Poster Session P9.1 Analysis of the characteristics in a Supercell Storm event in China

Wednesday, 29 October 2008
Madison Ballroom (Hilton DeSoto)
Huang Xiaoyu, CMA, Changsha, China

Handout (563.0 kB)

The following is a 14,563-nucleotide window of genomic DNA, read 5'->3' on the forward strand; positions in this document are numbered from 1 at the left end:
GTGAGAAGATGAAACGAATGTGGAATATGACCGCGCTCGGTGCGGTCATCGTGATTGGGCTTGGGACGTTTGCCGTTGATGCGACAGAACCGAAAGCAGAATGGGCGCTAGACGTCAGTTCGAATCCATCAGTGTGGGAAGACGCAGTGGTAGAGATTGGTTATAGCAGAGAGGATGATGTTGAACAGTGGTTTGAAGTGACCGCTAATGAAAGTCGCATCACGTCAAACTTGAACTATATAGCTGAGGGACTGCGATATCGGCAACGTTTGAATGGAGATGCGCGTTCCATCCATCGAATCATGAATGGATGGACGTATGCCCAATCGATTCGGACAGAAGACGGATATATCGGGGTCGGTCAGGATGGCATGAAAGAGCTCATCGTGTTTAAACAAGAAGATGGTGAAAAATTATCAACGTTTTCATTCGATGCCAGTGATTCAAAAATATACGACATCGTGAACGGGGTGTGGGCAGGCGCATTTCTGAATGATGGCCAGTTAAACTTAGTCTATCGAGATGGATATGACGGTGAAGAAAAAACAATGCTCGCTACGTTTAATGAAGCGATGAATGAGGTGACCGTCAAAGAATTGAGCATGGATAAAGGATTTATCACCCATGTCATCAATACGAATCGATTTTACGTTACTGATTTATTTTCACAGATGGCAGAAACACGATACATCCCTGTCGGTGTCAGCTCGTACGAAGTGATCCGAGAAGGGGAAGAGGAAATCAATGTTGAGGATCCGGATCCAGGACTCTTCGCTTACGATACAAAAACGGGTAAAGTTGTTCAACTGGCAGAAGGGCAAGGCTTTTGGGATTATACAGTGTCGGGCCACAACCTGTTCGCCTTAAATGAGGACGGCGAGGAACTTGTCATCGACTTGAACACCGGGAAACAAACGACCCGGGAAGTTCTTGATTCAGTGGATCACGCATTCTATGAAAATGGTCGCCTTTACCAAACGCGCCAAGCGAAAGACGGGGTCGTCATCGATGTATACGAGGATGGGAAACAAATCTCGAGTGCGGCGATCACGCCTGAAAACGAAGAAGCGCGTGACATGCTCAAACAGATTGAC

Caused by upper level low trough,low level shear and ground cyclone wave, a severe convection with the characters of fast moving, little rainfall was witnessed in Hunan province on April 8, 2008 along with thunder, shower and gust as well as hailstone. Even though no meteorological station but one recorded the trace of this convection with gale, the public and the disaster investigation reported big hail, thunderstorm and gale, which lead great losses such as human life, house collapse and crops damage. This event was caused by a supercell storm. Using the remote sensing data together with the conventional meteorological data, this case was investigated based on meteorological theory, the results show that, from April 6 to 8, Hunan province was controlled by consistent southwest flow, and the low altitude southwest jet provided favorable thermodynamic condition for the convection. The upper air trough lead the ground cold air to go south and formed the cyclone wave in the area of Yangtze and Huai rivers and the meso-scale convective system was triggered in central Hunan province. The diagram of vertical section indicates that, cold and warm advections at different altitudes caused instable vertical structure and the indices such as K, CAPE and SI suggested good condition for storm genesis. The vertical distribution of convergence and energy were favorable for the development of convection and the turbulence at low altitude was the trigger for this event. The auto meteorological stations, lightning detectors and FY-2C geostationary satellite detected the storm with distinct features. The cloud-derived wind of satellite data shows strong divergence at up level of air. The lightning detector indicates high frequency negative lightning during the hail-falling. The Doppler radar suggests the hail storm is right moving with strong reflectivity as high as 65dBz and a top of 12km. There "three-body scattering spider"(Fig.1 and Fig. 2) and side lobe echoes(Fig.3) revealing the hailstones in the severe convection£»The low and mid altitude cyclonic convergence and high altitude gust core in the velocity data are somewhat different from the classic velocity features of severe storm.

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